SD Farm Bureau set for policy session | TSLN.com

SD Farm Bureau set for policy session

In a time-honored tradition, farmers and ranchers from across the state will come together later this month for the annual meeting of the South Dakota Farm Bureau (SDFB), voting on what state and national policy positions they want the organization to take in the coming year. This year's annual meeting and delegate session, set for Nov. 20-21 in Pierre, is SDFB's 98th annual.

"Policy is Farm Bureau's bread and butter," said Scott VanderWal, third-generation farmer from Volga, S.D. and SDFB's president.

"Every position the Farm Bureau organization takes on an issue comes directly from the grassroots, from us as farm and ranch members at the county Farm Bureau level. Together, we have a voice."

Krystil Smit, who took the post of SDFB's executive director on Oct. 12, says she's excited to see the process in action.

“Policy is Farm Bureau’s bread and butter. Every position on the Farm Bureau organization takes on an issue comes directly from the grassroots, from us as farm and ranch members at the county Farm Bureau level. Together, we have a voice.” Scott VanderWal, SDFB president

"I have tremendous respect for Farm Bureau and the way they've kept this grassroots process going strong for 98 years," Smit commented. "The policy book these Farm Bureau members create is a fantastic resource for state and national legislators to see how farm and ranch families feel on key issues. Likewise, consumers can look to Farm Bureau policy for first-hand information on how their food is grown and raised today."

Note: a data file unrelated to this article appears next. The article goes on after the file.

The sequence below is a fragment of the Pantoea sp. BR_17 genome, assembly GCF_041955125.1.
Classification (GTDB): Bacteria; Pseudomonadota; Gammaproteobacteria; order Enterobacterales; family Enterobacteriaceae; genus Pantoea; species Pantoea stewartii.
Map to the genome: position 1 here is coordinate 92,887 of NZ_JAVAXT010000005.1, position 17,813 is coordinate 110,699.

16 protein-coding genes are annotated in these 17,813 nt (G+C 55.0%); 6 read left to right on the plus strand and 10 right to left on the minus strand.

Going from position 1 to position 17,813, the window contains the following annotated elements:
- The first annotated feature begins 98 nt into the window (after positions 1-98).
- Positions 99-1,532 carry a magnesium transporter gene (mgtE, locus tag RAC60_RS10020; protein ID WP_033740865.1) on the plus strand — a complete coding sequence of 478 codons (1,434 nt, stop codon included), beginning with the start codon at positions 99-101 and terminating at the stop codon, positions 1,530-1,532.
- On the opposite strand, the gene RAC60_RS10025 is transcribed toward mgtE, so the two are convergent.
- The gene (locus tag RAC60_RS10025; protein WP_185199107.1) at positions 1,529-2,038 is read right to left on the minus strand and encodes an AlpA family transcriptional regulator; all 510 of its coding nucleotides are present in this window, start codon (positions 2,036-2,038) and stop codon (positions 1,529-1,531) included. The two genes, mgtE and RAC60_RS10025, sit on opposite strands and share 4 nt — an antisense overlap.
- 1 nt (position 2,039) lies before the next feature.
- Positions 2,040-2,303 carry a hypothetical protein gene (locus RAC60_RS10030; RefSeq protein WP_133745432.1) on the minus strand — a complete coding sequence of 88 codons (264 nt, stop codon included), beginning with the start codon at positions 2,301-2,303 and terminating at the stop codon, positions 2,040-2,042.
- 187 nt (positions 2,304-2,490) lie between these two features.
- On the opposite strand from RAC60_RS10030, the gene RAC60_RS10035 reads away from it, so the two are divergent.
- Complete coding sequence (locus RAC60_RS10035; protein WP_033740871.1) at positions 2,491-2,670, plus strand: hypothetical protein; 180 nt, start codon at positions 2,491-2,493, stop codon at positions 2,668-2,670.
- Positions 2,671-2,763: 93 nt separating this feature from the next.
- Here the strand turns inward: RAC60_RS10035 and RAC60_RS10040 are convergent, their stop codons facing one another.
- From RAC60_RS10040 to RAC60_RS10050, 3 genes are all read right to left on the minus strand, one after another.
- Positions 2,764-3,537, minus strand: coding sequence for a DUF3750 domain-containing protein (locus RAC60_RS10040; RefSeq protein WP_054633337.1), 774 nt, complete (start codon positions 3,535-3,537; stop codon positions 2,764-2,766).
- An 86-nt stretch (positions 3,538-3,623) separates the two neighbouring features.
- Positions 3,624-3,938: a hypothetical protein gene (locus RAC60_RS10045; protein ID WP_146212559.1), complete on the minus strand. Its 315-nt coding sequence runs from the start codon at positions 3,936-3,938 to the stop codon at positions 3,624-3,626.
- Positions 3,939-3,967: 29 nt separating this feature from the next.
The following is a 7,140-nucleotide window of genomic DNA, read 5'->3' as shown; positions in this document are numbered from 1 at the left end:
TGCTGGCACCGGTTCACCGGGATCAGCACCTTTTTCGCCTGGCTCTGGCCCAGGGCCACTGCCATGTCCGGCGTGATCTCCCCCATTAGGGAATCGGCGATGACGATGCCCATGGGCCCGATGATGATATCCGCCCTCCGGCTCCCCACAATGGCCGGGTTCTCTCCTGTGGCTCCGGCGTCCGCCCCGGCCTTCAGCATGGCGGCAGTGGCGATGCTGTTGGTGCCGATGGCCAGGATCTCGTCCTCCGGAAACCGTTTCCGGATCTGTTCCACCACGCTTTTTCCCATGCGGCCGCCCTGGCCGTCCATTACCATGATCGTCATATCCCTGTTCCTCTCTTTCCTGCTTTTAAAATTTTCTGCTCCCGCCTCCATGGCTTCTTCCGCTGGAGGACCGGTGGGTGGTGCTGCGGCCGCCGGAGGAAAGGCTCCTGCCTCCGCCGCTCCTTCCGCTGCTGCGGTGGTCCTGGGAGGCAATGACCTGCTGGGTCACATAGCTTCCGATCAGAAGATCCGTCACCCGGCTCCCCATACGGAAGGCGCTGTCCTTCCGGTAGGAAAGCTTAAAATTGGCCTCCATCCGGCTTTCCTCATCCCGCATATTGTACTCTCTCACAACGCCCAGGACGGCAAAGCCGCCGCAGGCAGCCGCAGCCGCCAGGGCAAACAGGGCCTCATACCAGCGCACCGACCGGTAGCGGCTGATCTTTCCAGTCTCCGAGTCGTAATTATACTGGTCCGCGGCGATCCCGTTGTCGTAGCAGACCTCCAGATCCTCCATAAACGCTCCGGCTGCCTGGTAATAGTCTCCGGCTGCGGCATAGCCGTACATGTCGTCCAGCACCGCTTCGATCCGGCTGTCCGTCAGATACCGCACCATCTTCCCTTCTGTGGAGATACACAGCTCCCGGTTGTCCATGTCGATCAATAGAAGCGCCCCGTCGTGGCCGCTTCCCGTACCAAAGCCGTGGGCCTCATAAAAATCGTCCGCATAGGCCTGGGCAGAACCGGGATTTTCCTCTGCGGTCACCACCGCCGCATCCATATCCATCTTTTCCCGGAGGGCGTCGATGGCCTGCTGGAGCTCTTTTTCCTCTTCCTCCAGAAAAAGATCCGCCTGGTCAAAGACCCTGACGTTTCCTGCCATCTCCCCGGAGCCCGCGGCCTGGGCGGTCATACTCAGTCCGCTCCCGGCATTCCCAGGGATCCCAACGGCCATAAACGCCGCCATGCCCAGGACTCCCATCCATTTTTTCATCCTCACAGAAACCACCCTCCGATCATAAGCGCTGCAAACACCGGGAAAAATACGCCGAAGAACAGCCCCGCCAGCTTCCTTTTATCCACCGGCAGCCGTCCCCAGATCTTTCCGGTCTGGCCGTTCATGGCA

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The importance of participating in this long-standing tradition doesn't seem to be lost on the younger generation of Farm Bureau members. Matt Vandersnick, a young farmer in the Willow Lake area, is a member of the Clark/Day County Farm Bureau. He says he's a firm believer in Farm Bureau because of its policy work.

"My wife's family had always been involved in Farm Bureau, but I was not that familiar with it. When we moved back to the farm, I went along to a meeting with them, even though I wasn't sure what it was all about," Vandersnick recalls. "But then they started talking about the grassroots policy process and how individual people could have a say in issues that affect our ability to farm. That's when I really understood why Farm Bureau is important. There are just too many issues out there today affecting agriculture for us to sit on the sidelines and let other people make decisions without our input."

The SDFB convention kicks off with opening ceremonies at 9:00 a.m. on Friday, Nov. 20 at the Pierre Ramkota. The delegate session will be called to order at 1:30 p.m. that day, reconvening Saturday afternoon if needed to finish official business. Although only delegates will be seated in the policy session, the rest of the event is open to the public if people wish to take in the sessions. Topics to be discussed include international trade and U.S. agriculture exports, ag land taxes and valuations, the FDA's new Veterinary Feed Directive, how to discuss GMOs with consumers, and more. A detailed agenda can be found on http://www.sdfbf.org, where you can also register online between now and Nov. 13.

South Dakota Farm Bureau is the state's largest general agriculture association, representing more than 16,000 farm, ranch and rural families across the state. The American Farm Bureau Federation represents 6.1 million member families nationwide.

–South Dakota Farm Bureau

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